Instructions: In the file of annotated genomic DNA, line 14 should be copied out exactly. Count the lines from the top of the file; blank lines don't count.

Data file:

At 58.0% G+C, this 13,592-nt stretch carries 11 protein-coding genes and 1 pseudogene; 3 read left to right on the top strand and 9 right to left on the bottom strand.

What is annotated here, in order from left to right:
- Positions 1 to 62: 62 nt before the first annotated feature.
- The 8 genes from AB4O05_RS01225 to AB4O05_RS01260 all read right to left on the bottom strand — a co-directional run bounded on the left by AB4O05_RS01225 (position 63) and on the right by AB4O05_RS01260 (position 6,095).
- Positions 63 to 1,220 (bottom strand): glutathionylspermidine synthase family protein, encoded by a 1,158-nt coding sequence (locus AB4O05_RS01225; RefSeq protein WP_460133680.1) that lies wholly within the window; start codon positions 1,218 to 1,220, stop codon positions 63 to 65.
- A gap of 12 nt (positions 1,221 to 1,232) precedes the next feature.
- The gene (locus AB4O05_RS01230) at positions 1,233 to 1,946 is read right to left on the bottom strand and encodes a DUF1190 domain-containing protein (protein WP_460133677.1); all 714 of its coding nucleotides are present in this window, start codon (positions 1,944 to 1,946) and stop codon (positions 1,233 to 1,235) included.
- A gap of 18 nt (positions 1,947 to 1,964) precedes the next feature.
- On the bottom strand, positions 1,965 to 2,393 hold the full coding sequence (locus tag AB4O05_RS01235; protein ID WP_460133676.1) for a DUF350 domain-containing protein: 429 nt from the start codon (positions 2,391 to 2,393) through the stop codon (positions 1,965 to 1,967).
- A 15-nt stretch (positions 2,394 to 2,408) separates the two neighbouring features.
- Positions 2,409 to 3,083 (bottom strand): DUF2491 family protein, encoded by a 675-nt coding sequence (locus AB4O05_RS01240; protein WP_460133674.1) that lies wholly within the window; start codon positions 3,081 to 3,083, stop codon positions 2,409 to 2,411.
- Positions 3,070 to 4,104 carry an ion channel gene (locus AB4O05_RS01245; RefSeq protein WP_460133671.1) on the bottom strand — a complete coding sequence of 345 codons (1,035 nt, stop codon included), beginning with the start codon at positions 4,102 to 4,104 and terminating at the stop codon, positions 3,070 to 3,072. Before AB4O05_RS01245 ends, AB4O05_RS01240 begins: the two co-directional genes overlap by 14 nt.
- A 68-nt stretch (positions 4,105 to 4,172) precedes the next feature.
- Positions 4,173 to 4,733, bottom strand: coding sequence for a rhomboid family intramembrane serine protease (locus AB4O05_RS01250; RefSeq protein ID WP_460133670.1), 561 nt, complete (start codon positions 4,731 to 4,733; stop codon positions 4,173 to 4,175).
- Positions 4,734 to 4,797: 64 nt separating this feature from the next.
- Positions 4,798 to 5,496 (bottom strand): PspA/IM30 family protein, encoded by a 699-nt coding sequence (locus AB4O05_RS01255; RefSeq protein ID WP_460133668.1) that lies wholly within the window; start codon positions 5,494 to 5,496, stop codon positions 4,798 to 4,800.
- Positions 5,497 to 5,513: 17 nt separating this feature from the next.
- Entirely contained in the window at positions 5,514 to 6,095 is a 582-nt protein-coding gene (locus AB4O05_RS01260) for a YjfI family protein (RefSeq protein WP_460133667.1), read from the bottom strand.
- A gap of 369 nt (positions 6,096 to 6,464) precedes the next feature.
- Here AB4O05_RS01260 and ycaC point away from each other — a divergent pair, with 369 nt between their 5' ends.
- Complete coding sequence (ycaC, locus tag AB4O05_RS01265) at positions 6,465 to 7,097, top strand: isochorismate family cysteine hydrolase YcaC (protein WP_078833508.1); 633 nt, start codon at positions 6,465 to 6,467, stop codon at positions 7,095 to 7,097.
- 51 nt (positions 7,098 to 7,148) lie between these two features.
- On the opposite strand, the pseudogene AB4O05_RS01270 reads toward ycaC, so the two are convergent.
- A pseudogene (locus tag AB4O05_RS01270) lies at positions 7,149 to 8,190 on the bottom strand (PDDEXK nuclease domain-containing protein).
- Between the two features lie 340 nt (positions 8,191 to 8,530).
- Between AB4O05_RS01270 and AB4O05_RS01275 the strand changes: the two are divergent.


- Positions 4,173 to 4,733, bottom strand: coding sequence for a rhomboid family intramembrane serine protease (locus AB4O05_RS01250; RefSeq protein ID WP_460133670.1), 561 nt, complete (start codon positions 4,731 to 4,733; stop codon positions 4,173 to 4,175).